How to Sharpen Lawn Mower Blades

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How to Sharpen Mower Blades

Is your lawn looking ragged and bland instead of healthy and lush? It may have lost its luster as a result of cutting your grass with dull mower blades. You can help bring your lawn back to life by learning how to sharpen your lawn mower blades. The purpose of this guide is to provide you with step-by-step instructions on how to sharpen a mower blade and let you in on some helpful tips, but before we do, let’s look at why sharpening your mower blades is so important.

“Sharp lawn mower blades create a cleaner cut, which improves the health of your lawn. Learning how to sharpen a mower blade is an integral part of maintaining a healthy lawn.”

Why Are Sharp Mower Blades Important?

Cutting your grass with a dull mower blade is sort of like having split ends in your hair. It inhibits healthy and vibrant growth. When you cut your grass with dull mower blades, it tears the blades of grass rather than cutting them. Not only does this contributes to the ragged appearance of your lawn, but it leaves your grass susceptible to diseases. With sharp mower blades, you get a clean cut, which allows your lawn to stay healthy and retain its vibrant luster.

Step-by-Step Guide to On How to Sharpen Lawn Mower Blades

Sharpening a lawn mower blade is not as difficult as you might think. Once you learn the best way to sharpen mower blades, you won’t hesitate to repeat the process two to three times per season. You will soon find that your mower operates better and your lawn remains healthier. There are four main steps involved in the process.

Step One: Preparing to Sharpen the Blade

Preparing to sharpen your lawn mower blade is an essential part of the process. If not done correctly, there is a potential for disastrous results. Follow these steps carefully to produce the best results:

Assemble the Following Tools and Equipment:

•    Safety goggles or safety glasses.

•    Gloves.

•    2×4 wood block 16” to 20” long.

•    4×4 wood block and boards of various thicknesses 12” to 18” long (optional).

•    Paint stick, permanent marker or spray paint.

•    Breaking bar with a socket.

•    Penetrating oil (optional).

•    Wire brush and/or steel wool.

•    File or grinder.

Using safety equipment is an essential element. Wear safety goggles or safety glasses and gloves before and during all the steps.

Disconnect All Sources of Power.

Be sure to disconnect all potential power sources before you begin work on your mower. If your mower is electric powered, be certain that it is unplugged. If your mower is gasoline powered, your best bet is to disconnect the cable from the spark plug. Failure to follow these steps creates the potential hazard that the machine could suddenly start or turn over while the blades are exposed.

Turn the Mower on Its Side.

To get at the mower blade, you need to turn the mower on its side. Either side is fine if your mower is electric powered, but a gas mower should be turned so that the carburetor is facing up. By turning the carburetor up, you prevent fuel from flooding the carburetor, which causes issues when you get ready to start your mower. Placing a block under the motor or engine housing helps to stabilize the mower while you work, you may need more boards of various thicknesses for greater stability.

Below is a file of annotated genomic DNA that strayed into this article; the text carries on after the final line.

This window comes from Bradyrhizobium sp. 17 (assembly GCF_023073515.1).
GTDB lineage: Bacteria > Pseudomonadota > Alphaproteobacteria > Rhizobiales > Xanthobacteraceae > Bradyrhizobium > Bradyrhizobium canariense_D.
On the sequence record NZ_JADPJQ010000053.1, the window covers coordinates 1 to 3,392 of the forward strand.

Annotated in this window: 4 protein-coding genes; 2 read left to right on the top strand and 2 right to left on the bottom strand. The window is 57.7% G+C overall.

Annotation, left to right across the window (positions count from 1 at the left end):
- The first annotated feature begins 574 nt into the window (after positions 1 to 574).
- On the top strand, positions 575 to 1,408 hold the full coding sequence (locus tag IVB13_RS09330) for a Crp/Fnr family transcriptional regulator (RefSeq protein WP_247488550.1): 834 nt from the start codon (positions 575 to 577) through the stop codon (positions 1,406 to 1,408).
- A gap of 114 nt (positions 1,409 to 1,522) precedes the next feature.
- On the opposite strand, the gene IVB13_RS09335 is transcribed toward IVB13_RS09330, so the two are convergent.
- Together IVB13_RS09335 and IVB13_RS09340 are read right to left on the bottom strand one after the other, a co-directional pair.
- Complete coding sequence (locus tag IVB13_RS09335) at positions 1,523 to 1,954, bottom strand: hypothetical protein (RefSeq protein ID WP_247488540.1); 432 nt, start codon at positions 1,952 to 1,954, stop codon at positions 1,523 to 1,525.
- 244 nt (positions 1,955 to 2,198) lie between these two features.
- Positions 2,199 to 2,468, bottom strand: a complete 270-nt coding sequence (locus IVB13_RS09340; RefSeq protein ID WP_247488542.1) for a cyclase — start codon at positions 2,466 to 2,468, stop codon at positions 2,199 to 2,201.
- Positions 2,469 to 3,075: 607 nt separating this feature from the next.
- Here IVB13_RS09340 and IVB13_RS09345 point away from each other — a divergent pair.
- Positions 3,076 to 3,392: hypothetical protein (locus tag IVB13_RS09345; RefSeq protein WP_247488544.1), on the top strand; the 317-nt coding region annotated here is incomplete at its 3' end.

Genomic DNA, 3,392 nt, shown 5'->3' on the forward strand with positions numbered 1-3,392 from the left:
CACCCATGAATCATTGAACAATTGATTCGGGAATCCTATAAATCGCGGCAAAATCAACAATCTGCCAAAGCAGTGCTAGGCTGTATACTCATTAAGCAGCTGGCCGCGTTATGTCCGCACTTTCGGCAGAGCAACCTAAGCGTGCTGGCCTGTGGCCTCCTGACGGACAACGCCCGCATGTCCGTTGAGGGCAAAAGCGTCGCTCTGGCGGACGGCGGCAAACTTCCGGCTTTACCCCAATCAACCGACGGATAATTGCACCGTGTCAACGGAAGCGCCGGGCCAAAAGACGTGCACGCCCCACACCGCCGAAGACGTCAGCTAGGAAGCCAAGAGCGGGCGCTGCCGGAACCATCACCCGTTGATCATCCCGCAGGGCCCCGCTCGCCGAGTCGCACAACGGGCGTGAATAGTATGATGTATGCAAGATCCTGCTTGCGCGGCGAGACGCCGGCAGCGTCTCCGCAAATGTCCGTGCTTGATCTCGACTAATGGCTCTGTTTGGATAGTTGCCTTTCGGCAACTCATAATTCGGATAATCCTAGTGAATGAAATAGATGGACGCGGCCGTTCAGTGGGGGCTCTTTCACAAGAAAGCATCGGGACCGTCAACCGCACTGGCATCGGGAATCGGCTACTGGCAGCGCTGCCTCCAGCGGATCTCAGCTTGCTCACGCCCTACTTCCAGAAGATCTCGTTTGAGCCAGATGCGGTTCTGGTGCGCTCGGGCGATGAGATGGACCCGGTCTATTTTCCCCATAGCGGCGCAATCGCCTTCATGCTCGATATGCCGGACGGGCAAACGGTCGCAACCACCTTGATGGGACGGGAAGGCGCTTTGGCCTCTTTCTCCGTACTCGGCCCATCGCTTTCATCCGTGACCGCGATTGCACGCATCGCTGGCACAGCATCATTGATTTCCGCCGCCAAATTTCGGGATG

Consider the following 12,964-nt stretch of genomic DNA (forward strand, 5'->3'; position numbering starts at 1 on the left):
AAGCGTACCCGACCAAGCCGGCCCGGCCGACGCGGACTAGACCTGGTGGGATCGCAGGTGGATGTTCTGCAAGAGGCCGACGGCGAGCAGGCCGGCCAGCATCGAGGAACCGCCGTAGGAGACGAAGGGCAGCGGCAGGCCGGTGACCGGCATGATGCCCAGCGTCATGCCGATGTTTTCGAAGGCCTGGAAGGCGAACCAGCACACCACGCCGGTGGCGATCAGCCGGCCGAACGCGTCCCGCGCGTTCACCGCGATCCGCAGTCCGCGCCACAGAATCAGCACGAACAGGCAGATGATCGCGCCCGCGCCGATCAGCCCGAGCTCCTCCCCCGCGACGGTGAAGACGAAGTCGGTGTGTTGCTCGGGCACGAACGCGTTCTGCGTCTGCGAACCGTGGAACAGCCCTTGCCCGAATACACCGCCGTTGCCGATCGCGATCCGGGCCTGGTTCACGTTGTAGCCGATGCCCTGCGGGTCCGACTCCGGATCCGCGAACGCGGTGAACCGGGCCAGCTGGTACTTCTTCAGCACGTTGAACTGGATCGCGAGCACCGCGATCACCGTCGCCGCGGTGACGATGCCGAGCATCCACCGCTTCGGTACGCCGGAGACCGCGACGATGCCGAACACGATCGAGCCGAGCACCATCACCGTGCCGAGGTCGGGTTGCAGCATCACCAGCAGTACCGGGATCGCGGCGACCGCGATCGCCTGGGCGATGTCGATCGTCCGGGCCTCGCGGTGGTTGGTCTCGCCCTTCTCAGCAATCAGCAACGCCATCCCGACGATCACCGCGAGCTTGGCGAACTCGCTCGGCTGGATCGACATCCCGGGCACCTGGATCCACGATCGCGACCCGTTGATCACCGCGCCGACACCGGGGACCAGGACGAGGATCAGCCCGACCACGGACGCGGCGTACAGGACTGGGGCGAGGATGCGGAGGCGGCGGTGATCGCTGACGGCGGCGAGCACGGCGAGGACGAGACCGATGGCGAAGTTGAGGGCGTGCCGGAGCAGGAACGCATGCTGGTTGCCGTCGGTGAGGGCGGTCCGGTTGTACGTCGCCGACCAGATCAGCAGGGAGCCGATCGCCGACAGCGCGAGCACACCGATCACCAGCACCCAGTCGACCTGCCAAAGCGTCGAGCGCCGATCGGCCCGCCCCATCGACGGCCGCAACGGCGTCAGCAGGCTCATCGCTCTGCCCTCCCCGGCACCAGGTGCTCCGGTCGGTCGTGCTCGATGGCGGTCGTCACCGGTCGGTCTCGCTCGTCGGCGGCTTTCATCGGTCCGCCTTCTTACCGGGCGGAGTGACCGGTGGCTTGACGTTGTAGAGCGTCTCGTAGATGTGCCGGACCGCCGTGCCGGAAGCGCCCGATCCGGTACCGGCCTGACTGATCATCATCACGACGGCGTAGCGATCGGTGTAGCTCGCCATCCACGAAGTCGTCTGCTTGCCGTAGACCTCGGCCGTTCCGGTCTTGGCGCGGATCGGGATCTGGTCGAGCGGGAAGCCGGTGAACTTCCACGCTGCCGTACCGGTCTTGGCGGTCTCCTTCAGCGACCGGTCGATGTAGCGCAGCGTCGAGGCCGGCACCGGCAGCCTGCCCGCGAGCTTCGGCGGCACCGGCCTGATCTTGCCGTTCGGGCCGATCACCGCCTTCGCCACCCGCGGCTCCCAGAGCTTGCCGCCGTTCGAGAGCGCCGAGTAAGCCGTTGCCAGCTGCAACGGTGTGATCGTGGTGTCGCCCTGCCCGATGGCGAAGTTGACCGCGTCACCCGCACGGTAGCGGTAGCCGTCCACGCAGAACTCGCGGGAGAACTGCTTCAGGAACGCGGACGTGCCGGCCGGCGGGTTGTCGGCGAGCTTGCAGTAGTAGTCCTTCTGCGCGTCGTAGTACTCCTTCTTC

Step Two: Removing the Blade

Removing the blade requires a bit of torque and a lot of caution to prevent injury. To safely remove the blade, follow these steps:

Mark the bottom side of the blade.

A major mistake many people make when removing lawn mower blades to sharpen them is installing them upside down when they put them back on. A simple way to avoid this issue is by marking the bottom side of the blade with a paint stick, permanent marker or a quick dab of spray paint. Find a place on the blade that is free of debris, so your mark remains after you clean the blade.

Block the blade for removal.

When you get ready to loosen the nut, which secures the blade to the driveshaft, you need to prevent the blade from turning. By wedging a 2×4 under the blade and over the cutter deck, you will pinch the blade so that it won’t turn. Keep in mind that you need to provide resistance from turning counter-clockwise. Place the wedge from the top, right side of the mower deck.

Remove the blade.

Removing the blade takes a significant amount of torque. Make sure that you have a breaking bar that provides plenty of leverage and equip it with the proper socket to fit the drive nut. Place the socket over the nut with the breaking bar a little above the nine o’clock position. Apply downward pressure on the breaking bar to break the nut free. You might have to apply penetrating oil to the area around the drive nut and washers if the nut is particularly stubborn.

Once the nut is loose, unscrew it, remove the blade and the washers. Pay attention to the number of washers and sleeves, as well as their placement, so that you can replace them in the correct order when you reinstall the blade.

Step Three: Sharpening the Blade

With the blade removed from the mower, you can sharpen it in a more comfortable position and do a better job of honing the edge consistently. The following steps will help ensure greater success in sharpening your mower blades:

Secure the blade.

The reason for removing the blade from the machine is so that you can get at it better to sharpen it. Once it is off of the machine, it is best to secure it in a vice. Place the end of the blade with one of the cutting edges in the vice with the cutting edge facing upward. Tighten the vice until the blade is secure.

Clean off the blade.

It is common for grass and rust to cake your lawnmower blade. Though you won’t need to clean off the entire blade (although the edge lasts longer if you do), you want to make sure that you clear all of the debris near the cutting edge so that you have better access to the edge for sharpening. You can use steel wool or a wire brush to clear away this debris. Especially stubborn buildup might require a cold chisel to remove it.

Sharpen the blade.

Most people sharpen lawn mower blades with a flat file, but some also use a hand grinder. Your technique may vary a bit with each tool, but there are several standard guidelines to follow, including: